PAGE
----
It sounds like cino to me, but I assumed that was a dialect/accent thing - I've heard -io endings sound like -o in people from the south before.
Two things going on here:
- As we say in a number of places, while Duo’s Welsh TTS is pretty good, it is not perfect by any means.
- In the wild, you will often hear cinio pronounced as /cino/.
Not in this context. In asking about time in this way, this sentence requires mae - one pointer to this is if the question begins with a preposition, as this one does.
bydd would also work if you wanted to convey more of a sense of future, as in 'when will she want...'
Although that leaves me a little confused. For this question (https://www.duolingo.com/comment/14939810) "Am faint o'r gloch rwyt ti'n codi?" is not taken as a correct answer. Instead it says to use "wyt ti'n".
If "mae" is required here, surely it should be "rwyt" there. Or is there some difference I'm not picking up on?
That confuses me, too! In that question ... rwyt ti'n ... is the correct answer. However, the r- is frequently dropped in informal usage and so ... wyt ti'n ... would be an acceptable alternative.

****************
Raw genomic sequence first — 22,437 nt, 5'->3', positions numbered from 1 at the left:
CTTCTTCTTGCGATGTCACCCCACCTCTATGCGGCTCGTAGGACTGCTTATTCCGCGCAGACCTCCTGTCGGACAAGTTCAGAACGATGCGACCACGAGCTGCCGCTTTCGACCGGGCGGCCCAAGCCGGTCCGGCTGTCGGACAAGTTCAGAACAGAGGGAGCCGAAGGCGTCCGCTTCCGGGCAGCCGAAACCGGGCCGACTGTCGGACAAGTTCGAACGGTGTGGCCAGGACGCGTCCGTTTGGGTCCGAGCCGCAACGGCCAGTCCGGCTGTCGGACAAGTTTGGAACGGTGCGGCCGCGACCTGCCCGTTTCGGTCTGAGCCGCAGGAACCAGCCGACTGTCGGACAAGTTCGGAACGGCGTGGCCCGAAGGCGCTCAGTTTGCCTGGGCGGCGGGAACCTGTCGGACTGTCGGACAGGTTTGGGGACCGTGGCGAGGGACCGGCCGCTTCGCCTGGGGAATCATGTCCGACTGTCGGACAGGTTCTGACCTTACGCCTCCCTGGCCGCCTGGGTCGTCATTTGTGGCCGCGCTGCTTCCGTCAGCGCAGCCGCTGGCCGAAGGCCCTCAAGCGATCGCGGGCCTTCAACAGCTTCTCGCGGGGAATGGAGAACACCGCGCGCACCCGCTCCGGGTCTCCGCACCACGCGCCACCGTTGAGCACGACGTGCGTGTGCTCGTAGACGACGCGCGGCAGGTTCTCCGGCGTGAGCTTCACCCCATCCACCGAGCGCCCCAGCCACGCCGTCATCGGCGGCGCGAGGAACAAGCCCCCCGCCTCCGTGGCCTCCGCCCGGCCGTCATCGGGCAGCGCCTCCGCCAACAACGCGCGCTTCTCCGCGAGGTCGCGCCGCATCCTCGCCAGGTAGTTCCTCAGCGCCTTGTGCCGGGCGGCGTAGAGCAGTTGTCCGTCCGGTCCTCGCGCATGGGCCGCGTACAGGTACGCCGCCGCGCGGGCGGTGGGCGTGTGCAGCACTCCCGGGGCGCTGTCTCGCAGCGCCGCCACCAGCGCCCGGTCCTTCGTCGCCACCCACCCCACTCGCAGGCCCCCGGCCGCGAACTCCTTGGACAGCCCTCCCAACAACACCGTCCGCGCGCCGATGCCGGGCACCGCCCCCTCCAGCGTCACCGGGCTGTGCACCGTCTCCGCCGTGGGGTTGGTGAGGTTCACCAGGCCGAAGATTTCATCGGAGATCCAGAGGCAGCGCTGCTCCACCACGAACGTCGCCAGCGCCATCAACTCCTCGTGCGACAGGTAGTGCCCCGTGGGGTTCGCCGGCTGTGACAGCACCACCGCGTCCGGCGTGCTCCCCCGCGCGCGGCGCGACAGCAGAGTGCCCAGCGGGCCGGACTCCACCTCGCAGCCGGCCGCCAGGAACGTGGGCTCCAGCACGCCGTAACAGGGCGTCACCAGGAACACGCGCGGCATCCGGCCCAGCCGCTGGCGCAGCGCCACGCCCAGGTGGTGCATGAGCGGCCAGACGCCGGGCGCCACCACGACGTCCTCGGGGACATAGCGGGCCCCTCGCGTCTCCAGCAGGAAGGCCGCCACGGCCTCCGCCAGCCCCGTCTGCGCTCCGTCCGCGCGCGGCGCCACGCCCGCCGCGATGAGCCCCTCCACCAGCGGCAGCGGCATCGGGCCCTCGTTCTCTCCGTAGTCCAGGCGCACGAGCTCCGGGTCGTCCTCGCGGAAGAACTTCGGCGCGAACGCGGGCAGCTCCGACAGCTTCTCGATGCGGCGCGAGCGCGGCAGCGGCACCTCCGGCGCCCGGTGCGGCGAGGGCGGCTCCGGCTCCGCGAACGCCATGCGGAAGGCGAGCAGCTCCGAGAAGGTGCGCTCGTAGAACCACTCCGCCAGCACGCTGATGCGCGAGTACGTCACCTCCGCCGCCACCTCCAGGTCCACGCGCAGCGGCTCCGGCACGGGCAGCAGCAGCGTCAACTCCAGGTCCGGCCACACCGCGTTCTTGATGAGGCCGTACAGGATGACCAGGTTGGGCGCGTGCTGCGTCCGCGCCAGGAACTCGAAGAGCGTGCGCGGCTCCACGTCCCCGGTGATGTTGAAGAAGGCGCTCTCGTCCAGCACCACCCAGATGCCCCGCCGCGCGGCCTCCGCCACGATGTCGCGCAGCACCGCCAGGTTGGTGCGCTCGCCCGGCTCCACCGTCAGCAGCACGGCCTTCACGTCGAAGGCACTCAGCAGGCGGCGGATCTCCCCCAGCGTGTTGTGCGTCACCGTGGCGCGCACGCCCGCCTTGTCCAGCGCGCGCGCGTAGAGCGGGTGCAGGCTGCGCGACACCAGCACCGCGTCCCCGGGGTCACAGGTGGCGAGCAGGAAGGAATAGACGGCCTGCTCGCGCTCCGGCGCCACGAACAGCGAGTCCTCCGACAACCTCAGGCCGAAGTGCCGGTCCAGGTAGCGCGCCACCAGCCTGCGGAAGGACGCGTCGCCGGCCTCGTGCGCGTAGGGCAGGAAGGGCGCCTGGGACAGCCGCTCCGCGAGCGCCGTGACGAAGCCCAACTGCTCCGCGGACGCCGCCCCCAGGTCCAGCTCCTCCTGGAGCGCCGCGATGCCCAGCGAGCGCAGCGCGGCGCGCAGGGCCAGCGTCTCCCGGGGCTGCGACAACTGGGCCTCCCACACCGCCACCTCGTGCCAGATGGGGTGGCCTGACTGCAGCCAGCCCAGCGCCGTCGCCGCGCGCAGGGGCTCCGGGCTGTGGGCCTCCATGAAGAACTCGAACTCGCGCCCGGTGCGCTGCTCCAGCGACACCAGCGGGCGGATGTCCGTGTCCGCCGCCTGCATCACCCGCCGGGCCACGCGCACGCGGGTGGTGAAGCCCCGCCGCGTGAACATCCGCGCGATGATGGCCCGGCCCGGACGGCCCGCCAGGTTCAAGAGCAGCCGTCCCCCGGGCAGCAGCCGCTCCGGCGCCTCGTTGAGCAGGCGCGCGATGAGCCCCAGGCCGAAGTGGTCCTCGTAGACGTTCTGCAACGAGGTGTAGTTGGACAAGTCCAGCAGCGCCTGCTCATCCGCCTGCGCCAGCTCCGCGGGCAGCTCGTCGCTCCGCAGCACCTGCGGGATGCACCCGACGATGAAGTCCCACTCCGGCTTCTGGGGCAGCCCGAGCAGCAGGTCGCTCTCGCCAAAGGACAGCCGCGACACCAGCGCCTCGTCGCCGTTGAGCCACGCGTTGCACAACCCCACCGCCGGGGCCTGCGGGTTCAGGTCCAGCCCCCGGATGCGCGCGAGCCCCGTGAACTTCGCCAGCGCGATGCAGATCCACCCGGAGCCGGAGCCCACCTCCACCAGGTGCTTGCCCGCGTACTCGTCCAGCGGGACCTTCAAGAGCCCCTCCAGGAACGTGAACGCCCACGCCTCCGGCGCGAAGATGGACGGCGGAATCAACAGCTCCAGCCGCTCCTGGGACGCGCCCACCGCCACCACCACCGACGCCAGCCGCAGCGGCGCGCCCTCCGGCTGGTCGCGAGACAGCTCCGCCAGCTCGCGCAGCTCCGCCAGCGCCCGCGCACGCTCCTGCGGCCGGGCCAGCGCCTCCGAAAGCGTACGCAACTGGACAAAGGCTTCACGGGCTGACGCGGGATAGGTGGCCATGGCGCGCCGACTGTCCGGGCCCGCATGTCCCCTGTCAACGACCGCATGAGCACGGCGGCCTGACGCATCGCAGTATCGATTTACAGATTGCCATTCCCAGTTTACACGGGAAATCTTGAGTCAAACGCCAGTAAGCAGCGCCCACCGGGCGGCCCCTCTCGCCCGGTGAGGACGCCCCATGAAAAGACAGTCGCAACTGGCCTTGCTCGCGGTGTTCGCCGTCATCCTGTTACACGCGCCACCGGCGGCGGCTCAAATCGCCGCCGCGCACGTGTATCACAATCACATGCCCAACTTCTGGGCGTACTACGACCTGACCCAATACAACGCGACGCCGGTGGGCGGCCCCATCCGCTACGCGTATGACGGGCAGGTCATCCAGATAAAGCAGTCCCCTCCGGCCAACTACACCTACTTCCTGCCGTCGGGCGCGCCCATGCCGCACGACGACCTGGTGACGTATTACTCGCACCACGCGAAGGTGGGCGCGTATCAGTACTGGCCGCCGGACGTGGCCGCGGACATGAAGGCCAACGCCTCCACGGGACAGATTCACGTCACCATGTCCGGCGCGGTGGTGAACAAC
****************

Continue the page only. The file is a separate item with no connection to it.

The course is still in beta, though...
is it when the sentence starts with a preposition that you use mae instead of ydy, or is it something else?
Yes that is one of the cases when you would use mae, as here. It also follows the question words pryd?, ble?, pam?,and sut? (when it means how?). There are some other cases, too.
I've never heard the infinitive of a verb called a verb-noun. The infinitive is the part of the verb which means 'to' do something. So 'start' is the noun and 'to start' is the infinite of the verb.
Welsh does not have an infinitive in that sense. A verb-noun (berfenw) is the basic, uninflected form of a verb in Welsh. It is similar to a Latin gerund and the xxx-ing form of verbs in English. For convenience it is often translated as the equivalent of the English infinitive form 'to xxx' or as 'xxx-ing'
I'm getting confused with when a word is a noun and when a verb. Does "cinio" only mean "dinner" or does it also mean "to dine"? Why can't one translate this sentence as "what time does she want to dine?" Help please!
cinio is a true noun meaning 'lunch' or dinner'. So 'having lunch/dinner' is usually cael cinio
If ever you are unsure, just look the word up on, say, www.gweiadur.com (you need to register, but it is free) - that will list verb and noun meanings in separate paras if the word does happen to be used as both (dechrau, for example).
Similarly, if you use the 'Ap Geiriaduron' smart-phone app (it's free), that will list verb meanings with the abbreviation 'be' (for berfenw, verb-noun) and noun meanings as eg or eb (respectively enw gwrywaidd, 'masculine noun', and enw benywaidd, 'feminine noun')
(A 'verb-noun' is the basic form of a verb used to list it in a dictionary, and what we use after dw i'n ... etc.)